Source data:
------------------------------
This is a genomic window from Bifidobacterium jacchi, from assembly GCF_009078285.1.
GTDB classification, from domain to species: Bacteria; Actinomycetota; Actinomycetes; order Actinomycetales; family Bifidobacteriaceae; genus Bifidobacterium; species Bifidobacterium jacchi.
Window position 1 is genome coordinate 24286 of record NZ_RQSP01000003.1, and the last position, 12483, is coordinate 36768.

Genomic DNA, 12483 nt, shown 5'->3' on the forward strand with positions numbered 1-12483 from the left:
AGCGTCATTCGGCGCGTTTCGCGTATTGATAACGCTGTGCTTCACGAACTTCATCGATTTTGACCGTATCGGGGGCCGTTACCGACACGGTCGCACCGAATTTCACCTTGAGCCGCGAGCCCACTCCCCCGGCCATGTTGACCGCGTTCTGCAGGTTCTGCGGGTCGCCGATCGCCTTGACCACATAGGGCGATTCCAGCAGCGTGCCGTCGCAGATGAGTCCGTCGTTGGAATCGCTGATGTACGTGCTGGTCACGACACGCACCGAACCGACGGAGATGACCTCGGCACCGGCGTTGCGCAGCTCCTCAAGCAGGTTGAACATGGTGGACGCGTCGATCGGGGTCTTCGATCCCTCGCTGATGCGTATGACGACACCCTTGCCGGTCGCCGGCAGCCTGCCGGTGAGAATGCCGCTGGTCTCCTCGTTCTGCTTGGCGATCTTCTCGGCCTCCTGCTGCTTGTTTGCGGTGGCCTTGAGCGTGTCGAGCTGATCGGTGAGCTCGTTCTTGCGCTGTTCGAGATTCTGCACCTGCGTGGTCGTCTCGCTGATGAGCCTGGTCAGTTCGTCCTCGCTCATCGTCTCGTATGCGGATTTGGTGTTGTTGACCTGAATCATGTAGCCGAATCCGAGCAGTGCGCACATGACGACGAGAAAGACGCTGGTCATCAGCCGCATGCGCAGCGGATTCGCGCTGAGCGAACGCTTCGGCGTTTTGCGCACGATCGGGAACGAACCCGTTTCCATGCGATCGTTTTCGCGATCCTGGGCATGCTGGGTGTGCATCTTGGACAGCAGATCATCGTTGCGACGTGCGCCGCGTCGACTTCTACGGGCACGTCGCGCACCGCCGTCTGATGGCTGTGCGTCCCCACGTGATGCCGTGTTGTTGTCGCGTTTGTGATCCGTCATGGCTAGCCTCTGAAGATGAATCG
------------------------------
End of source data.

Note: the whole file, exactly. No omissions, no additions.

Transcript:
This is a genomic window from Bifidobacterium jacchi, from assembly GCF_009078285.1.
GTDB classification, from domain to species: Bacteria; Actinomycetota; Actinomycetes; order Actinomycetales; family Bifidobacteriaceae; genus Bifidobacterium; species Bifidobacterium jacchi.
Window position 1 is genome coordinate 24286 of record NZ_RQSP01000003.1, and the last position, 12483, is coordinate 36768.

Genomic DNA, 12483 nt, shown 5'->3' on the forward strand with positions numbered 1-12483 from the left:
AGCGTCATTCGGCGCGTTTCGCGTATTGATAACGCTGTGCTTCACGAACTTCATCGATTTTGACCGTATCGGGGGCCGTTACCGACACGGTCGCACCGAATTTCACCTTGAGCCGCGAGCCCACTCCCCCGGCCATGTTGACCGCGTTCTGCAGGTTCTGCGGGTCGCCGATCGCCTTGACCACATAGGGCGATTCCAGCAGCGTGCCGTCGCAGATGAGTCCGTCGTTGGAATCGCTGATGTACGTGCTGGTCACGACACGCACCGAACCGACGGAGATGACCTCGGCACCGGCGTTGCGCAGCTCCTCAAGCAGGTTGAACATGGTGGACGCGTCGATCGGGGTCTTCGATCCCTCGCTGATGCGTATGACGACACCCTTGCCGGTCGCCGGCAGCCTGCCGGTGAGAATGCCGCTGGTCTCCTCGTTCTGCTTGGCGATCTTCTCGGCCTCCTGCTGCTTGTTTGCGGTGGCCTTGAGCGTGTCGAGCTGATCGGTGAGCTCGTTCTTGCGCTGTTCGAGATTCTGCACCTGCGTGGTCGTCTCGCTGATGAGCCTGGTCAGTTCGTCCTCGCTCATCGTCTCGTATGCGGATTTGGTGTTGTTGACCTGAATCATGTAGCCGAATCCGAGCAGTGCGCACATGACGACGAGAAAGACGCTGGTCATCAGCCGCATGCGCAGCGGATTCGCGCTGAGCGAACGCTTCGGCGTTTTGCGCACGATCGGGAACGAACCCGTTTCCATGCGATCGTTTTCGCGATCCTGGGCATGCTGGGTGTGCATCTTGGACAGCAGATCATCGTTGCGACGTGCGCCGCGTCGACTTCTACGGGCACGTCGCGCACCGCCGTCTGATGGCTGTGCGTCCCCACGTGATGCCGTGTTGTTGTCGCGTTTGTGATCCGTCATGGCTAGCCTCTGAAGATGAATCG